Julie Stoil Fernandez is a co-founding partner of Finkel & Fernandez, LLP, which specializes in elder law. Photo courtesy of Julie Stoil Fernandez

Op-Ed: Failing to Plan is Planning to Fail

By Julie Stoil Fernandez
Eagle Op-Ed Contributor

Examples of abuse and predation are prevalent in Queens. Every day scammers and schemers target senior citizens as well as younger people with impaired cognition.

Individuals who fail to plan for their own potential impairments diminished capabilities also face future consequences.

But the financial and emotional damage they incur are avoidable with the help of an attorney.

Consider these examples:

A 68-year-old unmarried professor suffers a stroke that affects her memory and cognition and makes her more vulnerable to exploitation.

One day, she allows a transient man who is 20 years younger to share her bed, accompany her to ATM machines until he drains her accounts and intimidate her home attendants until they refuse to return to the house. The professor will not appoint her only child to assist her in a Durable Power of Attorney because she fears that her boyfriend will leave her if her money and apartment are no longer available to him.

A 37-year-old mother has an aneurysm during childbirth and survives but remains in a persistent vegetative state. Because she never executed a Health Care Proxy or Living Will to determine her wishes and intentions, her parents and husband spend the next 18 years litigating in Court, arguing over whether the removal of life support is in her best interests.

An 86-year-old unmarried and childless man is transported to a hospital after he fell at home. He is next transferred to a nursing home 10 miles away. His impaired memory prevents him from making any rehabilitative gains and the treatment team at the nursing home determines that he can not supervise himself at home. They say he requires long-term care.

But because he never executed a Durable Power of Attorney or a Health Care Proxy, he has no one to direct the nursing home.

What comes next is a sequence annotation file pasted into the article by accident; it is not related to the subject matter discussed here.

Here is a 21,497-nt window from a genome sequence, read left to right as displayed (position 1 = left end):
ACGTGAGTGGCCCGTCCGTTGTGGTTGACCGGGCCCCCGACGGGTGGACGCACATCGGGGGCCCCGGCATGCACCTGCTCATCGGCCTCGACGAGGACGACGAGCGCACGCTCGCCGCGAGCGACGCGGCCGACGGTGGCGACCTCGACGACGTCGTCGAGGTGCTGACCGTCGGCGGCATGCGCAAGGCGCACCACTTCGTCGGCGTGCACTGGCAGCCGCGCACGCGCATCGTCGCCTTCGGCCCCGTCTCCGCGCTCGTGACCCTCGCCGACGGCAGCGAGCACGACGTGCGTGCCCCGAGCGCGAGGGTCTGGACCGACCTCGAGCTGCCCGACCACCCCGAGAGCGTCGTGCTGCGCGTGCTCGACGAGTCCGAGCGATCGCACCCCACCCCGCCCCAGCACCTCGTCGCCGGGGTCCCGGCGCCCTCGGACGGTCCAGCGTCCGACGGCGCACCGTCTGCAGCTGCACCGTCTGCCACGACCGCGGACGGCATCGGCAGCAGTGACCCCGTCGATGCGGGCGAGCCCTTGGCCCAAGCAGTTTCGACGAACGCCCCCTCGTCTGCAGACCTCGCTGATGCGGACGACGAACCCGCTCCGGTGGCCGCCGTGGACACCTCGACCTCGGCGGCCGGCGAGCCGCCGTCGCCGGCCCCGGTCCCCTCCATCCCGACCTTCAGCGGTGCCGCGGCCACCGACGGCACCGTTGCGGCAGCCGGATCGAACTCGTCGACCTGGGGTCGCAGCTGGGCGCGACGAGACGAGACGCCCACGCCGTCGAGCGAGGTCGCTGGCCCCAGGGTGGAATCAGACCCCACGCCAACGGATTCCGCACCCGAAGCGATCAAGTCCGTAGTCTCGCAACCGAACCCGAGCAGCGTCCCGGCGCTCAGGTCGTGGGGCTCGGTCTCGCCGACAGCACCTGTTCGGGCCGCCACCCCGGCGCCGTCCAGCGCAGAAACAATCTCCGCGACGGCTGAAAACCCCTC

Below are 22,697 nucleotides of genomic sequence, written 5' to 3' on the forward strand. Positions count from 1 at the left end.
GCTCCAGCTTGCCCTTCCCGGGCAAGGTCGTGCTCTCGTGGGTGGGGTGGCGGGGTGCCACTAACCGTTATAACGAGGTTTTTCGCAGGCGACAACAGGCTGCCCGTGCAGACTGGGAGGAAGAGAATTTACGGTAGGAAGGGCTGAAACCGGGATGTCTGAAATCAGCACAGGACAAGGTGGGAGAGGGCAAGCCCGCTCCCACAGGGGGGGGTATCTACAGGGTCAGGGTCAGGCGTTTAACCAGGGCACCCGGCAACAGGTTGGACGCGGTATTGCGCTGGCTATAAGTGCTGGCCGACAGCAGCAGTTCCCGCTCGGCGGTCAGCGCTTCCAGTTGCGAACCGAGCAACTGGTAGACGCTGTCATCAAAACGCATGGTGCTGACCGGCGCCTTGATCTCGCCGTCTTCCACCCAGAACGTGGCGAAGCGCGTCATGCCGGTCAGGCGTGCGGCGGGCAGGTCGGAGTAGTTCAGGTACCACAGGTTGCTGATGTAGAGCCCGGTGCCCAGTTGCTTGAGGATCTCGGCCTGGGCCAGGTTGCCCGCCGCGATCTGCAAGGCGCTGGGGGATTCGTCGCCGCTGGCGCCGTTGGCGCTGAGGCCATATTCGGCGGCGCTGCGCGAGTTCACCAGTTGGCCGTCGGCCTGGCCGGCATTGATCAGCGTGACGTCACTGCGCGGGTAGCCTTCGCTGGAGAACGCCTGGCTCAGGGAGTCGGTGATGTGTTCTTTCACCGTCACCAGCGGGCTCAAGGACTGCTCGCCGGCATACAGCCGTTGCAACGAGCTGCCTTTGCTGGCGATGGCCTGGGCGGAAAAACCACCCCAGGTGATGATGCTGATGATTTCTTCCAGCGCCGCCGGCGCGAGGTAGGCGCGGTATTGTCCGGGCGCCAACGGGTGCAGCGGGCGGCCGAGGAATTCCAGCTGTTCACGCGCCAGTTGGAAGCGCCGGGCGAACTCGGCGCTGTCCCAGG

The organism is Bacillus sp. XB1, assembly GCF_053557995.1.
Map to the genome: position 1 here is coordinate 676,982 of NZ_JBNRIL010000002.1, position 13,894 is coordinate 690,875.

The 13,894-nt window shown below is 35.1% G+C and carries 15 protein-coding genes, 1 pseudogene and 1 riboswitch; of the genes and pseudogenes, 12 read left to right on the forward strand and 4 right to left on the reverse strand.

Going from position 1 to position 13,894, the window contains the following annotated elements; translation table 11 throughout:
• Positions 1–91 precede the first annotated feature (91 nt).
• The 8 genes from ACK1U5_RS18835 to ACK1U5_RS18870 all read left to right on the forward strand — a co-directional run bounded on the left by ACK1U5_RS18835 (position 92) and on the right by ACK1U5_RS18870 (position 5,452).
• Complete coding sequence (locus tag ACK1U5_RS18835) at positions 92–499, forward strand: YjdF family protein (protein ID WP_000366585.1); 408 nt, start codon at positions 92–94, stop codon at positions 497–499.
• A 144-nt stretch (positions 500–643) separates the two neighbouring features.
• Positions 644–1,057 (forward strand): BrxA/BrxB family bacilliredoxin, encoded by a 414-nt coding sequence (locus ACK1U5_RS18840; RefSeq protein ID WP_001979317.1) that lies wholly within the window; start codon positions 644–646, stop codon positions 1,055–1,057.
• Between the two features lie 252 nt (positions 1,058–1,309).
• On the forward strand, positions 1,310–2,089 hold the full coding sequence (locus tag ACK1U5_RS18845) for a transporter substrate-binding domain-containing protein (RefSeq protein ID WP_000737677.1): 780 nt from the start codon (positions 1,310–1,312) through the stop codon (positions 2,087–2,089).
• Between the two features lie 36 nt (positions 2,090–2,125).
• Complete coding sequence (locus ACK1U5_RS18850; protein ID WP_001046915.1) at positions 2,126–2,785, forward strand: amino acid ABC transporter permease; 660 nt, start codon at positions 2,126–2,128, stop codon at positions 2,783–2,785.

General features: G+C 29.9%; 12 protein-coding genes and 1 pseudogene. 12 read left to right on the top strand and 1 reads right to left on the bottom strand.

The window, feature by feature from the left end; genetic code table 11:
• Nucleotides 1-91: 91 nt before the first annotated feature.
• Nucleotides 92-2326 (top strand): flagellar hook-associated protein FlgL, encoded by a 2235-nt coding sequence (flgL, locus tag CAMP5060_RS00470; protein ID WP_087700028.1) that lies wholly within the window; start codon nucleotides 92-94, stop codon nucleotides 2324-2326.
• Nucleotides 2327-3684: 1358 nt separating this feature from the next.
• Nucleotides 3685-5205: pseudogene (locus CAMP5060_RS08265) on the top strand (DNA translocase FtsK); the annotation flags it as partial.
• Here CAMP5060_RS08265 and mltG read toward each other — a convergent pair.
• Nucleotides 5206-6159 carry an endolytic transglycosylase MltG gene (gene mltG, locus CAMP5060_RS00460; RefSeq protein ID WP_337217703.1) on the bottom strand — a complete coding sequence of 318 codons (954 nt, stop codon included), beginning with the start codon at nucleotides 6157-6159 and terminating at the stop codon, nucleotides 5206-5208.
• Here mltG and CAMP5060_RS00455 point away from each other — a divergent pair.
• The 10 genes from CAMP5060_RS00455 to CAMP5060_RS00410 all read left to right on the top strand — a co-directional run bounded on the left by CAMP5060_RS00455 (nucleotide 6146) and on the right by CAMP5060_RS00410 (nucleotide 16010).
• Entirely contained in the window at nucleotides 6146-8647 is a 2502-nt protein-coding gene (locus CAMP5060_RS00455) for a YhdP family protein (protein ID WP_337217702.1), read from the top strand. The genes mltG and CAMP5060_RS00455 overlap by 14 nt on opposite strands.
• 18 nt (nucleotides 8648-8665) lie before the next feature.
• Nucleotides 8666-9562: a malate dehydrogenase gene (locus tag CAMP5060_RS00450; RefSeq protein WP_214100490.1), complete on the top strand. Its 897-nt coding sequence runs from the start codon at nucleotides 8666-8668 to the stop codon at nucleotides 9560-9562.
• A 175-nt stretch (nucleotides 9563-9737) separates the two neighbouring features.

Instead of returning to his large, comfortable home and using his money to pay for home care, he languishes in the nursing home, an environment he never chose to live in. The long-term stay depletes his savings.

Those are just three examples gleaned from the hundreds of cases our firm has handled, and a tiny fraction of the thousands of cases litigated in guardianship proceedings each year in the county Supreme Courts around New York.

Many of the catastrophic circumstances that lead to guardianship proceedings would have been entirely avoidable if the subjects, prior to suffering from events or disease that influence cognitive changes, met with an attorney for estate planning, which would include the execution of advance directives such as a Durable Power of Attorney, a Health Care Proxy and a Living Will.

In a better-informed world, we would treat the execution of these documents as a rite of passage to enter adulthood, much like registering to vote or applying for a driver’s license.

Instead, most of us fail to address these matters at all, causing those who become disabled or mentally impaired to suffer from neglect, exploitation and abuse until someone alerts the authorities to their plight.

With no one authorized to act on their behalf, people who are at risk for or who suffer from various mental impediments usually become the subjects of guardianship proceedings, in which Adult Protective Services, nursing home administrators or warring family members face off. Each party seeks the appointment to access the funds of the “Alleged Incapacitated Person” and obtain authorization to act on the person’s behalf by the state Supreme Court.

By the time these cases surface, the disabled individuals have already suffered personal harm or financial exploitation and are no longer in a position to advocate for the conditions under which they wish to live. Their court-appointed guardians, who have little working knowledge of their wards, must apply substituted judgment to make life decisions on their behalf.